Windhoek Continues

The history of Namibia's many peoples and lifestyles are reflected in the nation's art. Permanent and changing exhibitions in the National Gallery or at the Omba Gallery give a general idea of the work of Namibian artists. The history of the country comes across vividly in the Alte Feste, the National Museum and the Owela Museum. Concerts, musicals and ballet performances produced in Windhoek, as well as neighbouring countries (mostly South Africa) are staged at the National Theatre - mostly towards the weekend, although not every week. Other cultural offerings are arranged by the Franco-Namibian Culture Centre and the Goethe Zentrum / Namibisch-Deutsche Stiftung (Goethe Centre / Namibian-German Foundation).

The traces and the influence of German colonial times and later on South African mandatory rule are evident everywhere in the capital: here the equestrian monument, the Tintenpalast and the railway station, there the town hall and municipal offices built in the sixties and the old post office. Among the latest additions are the imposing Supreme Court and statues of leaders of the liberation struggle against decades of oppression by South Africa's apartheid regime.

There is African bush Savannah right on Windhoek's doorstep. Daan Viljoen Game Reserve, west of the capital in the Khomas Hochland Mountains, offers several hiking trails through its hilly, park-like scenery. They can be used without the slightest worry, as there are no wild animals which could pose a threat to hikers. With a little luck you will encounter Kudu, Blue Wildebeest, Hartmann's Mountain Zebra, Eland, Gemsbok, Red Hartebeest or even Giraffe and afterwards enjoy the new health spa facility.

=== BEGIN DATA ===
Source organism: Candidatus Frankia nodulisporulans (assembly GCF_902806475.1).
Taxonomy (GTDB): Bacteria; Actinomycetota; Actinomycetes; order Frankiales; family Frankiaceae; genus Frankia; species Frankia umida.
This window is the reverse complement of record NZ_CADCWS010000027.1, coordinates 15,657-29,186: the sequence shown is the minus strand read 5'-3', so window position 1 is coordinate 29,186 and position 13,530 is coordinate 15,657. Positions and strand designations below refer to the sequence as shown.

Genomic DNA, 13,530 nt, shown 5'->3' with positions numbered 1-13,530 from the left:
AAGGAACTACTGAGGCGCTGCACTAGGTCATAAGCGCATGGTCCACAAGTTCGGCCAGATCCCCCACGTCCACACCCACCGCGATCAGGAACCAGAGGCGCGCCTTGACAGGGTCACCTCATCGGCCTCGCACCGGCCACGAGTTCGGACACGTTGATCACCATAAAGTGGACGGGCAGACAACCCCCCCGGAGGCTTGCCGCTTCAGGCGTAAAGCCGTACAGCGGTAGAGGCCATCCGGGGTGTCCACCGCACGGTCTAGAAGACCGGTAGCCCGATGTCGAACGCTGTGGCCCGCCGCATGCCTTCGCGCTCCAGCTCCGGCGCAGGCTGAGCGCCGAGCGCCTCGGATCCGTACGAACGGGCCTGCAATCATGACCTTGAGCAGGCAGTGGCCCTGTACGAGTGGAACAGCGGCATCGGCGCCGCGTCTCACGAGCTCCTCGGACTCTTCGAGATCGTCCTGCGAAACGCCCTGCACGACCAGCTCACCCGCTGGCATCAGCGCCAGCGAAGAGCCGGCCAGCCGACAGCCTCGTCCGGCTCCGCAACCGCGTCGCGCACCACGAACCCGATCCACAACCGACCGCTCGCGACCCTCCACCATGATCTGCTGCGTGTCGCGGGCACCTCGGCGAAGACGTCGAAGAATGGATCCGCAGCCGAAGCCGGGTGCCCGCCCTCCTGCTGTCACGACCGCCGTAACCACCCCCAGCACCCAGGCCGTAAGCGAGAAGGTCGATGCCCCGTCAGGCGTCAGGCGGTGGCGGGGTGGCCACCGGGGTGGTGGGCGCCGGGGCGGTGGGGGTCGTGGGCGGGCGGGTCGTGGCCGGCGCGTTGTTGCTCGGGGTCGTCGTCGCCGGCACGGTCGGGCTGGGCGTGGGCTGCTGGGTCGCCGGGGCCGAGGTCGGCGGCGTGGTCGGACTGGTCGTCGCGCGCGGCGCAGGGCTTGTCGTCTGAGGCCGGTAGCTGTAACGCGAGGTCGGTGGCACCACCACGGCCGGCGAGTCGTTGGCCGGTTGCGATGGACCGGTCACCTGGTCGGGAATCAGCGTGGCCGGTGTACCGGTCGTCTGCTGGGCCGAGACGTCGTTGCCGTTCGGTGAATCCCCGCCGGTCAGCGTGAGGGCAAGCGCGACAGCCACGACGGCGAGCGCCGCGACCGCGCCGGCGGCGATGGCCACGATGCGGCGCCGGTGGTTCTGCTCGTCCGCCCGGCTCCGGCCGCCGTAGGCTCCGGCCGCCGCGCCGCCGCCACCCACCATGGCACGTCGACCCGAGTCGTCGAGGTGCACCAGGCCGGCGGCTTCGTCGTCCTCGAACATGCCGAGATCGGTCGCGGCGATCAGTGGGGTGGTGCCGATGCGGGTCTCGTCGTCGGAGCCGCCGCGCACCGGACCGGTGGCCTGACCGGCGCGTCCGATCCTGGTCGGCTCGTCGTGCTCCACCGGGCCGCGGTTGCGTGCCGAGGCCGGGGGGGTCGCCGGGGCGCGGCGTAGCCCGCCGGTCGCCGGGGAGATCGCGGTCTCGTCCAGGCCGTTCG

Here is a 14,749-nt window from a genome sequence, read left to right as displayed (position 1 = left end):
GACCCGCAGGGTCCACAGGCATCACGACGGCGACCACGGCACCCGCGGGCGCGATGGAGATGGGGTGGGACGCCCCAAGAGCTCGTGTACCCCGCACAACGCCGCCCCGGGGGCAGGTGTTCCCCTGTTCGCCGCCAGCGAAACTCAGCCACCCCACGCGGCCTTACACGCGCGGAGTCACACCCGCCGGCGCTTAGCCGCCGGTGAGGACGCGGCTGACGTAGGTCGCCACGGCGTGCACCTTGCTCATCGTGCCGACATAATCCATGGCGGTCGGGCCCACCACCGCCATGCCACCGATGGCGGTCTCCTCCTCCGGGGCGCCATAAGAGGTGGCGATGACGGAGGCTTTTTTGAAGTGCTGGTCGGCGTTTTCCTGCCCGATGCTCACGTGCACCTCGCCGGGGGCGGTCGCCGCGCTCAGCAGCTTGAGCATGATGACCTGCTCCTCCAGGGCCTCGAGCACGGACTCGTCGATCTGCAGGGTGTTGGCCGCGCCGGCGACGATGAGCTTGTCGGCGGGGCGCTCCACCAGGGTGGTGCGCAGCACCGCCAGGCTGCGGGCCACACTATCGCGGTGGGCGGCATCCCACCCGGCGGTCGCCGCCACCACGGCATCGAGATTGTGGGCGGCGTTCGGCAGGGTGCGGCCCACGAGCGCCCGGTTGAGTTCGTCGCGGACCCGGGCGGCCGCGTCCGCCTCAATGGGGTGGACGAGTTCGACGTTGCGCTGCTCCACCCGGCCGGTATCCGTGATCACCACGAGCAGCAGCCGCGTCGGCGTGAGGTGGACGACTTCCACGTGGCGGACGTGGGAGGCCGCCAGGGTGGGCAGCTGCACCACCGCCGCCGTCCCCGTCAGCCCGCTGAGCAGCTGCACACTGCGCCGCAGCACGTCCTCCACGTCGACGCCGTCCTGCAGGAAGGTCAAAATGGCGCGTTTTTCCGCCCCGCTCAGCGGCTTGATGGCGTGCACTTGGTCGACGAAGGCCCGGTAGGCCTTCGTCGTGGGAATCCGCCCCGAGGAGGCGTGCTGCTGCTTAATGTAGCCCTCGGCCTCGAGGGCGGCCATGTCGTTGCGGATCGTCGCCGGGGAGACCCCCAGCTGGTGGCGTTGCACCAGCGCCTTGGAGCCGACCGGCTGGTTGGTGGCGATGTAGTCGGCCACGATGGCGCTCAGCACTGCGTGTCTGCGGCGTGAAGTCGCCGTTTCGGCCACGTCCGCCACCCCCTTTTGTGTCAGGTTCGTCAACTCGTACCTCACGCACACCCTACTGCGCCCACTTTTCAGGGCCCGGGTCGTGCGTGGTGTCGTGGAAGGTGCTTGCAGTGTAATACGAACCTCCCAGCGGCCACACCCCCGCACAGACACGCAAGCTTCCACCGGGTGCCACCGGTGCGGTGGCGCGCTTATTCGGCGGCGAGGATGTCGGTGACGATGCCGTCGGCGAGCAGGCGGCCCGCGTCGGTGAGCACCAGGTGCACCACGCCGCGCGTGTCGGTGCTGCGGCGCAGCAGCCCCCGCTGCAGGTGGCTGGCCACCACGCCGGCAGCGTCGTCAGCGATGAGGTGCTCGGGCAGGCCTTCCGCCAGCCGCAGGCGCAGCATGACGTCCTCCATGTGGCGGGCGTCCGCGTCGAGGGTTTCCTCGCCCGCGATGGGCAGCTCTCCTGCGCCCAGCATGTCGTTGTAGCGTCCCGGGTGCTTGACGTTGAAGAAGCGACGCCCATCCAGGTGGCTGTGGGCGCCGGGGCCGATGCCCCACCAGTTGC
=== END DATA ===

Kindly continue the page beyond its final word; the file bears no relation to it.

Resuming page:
To the west is one of Namibia's most striking Gamsberg mountains rises from the Khomas Hochland. It is after all, the third highest in the country, with a plateau at the top. The extremely steep ascent by 4x4 is an unforgettable experience in itself. The view from the top is spectacular - to the west, where the Namib spreads out beyond, as much as to the east across the Khomas Hochland right up to the Auas Mountains near Windhoek.

Those looking for adventure will not want to miss Arnhem Cave, located south-east of Windhoek. On a tour of about three hours a section of the large cave system is explored. It is 4.5 km long in total. As the cave is very dry there are no stalactites or stalagmites, but various types of bats inhabit the place.

Since August 2002 a memorial site, visible from a distance, towers above the southern approaches to Windhoek. Hero's Acre commemorates the history of Namibia's liberation struggle and its dead heroes. Visitors to the site receive a small but very informative brochure with details about some of the country's important heroes.

A great idea for an evening with a difference is a visit to the privately-run observatory south of Windhoek. No doubt you will remember details about the magnificent Namibian night sky for a long time to come.

South of Windhoek, in and around Rehoboth, you can spend some hours bathing to your heart's content. Reho-Spa is a thermal bath similar to the one in Gross Barmen, fed by a hot spring. Situated right in the centre of Rehoboth, it is much more frequented, however. Oanob Dam was built a few kilometres out of Rehoboth to supply drinking water. The surrounding area has since been proclaimed a conservation area. The dam is available for various aquatic sports. For those interested in ethnology there is Rehoboth Museum. It is small, but the exhibit about Namibia's peoples is well worth a visit.